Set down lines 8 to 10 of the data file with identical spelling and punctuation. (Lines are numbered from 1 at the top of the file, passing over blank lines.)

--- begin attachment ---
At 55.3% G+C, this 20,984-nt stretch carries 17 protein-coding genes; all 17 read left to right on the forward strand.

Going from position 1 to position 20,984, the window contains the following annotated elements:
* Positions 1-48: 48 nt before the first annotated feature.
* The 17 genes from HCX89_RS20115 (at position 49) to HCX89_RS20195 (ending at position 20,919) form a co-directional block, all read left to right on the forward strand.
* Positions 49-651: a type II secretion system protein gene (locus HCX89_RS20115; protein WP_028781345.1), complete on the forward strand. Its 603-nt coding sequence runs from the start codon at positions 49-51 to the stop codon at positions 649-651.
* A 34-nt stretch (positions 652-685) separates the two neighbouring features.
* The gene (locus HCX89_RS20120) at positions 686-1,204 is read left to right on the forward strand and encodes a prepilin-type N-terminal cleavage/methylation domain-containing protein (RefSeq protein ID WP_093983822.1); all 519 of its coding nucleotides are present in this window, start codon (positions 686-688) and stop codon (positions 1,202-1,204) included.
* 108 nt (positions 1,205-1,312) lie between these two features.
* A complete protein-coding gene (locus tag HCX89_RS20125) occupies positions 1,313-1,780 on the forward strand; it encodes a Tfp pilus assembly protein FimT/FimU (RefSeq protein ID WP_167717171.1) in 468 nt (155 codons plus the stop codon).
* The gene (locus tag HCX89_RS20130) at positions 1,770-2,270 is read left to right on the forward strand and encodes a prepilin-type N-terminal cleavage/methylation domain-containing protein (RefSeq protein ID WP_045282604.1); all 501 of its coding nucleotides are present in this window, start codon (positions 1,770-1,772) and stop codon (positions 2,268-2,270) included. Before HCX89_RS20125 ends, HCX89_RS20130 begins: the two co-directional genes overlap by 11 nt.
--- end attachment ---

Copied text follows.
* 108 nt (positions 1,205-1,312) lie between these two features.
* A complete protein-coding gene (locus tag HCX89_RS20125) occupies positions 1,313-1,780 on the forward strand; it encodes a Tfp pilus assembly protein FimT/FimU (RefSeq protein ID WP_167717171.1) in 468 nt (155 codons plus the stop codon).
* The gene (locus tag HCX89_RS20130) at positions 1,770-2,270 is read left to right on the forward strand and encodes a prepilin-type N-terminal cleavage/methylation domain-containing protein (RefSeq protein ID WP_045282604.1); all 501 of its coding nucleotides are present in this window, start codon (positions 1,770-1,772) and stop codon (positions 2,268-2,270) included. Before HCX89_RS20125 ends, HCX89_RS20130 begins: the two co-directional genes overlap by 11 nt.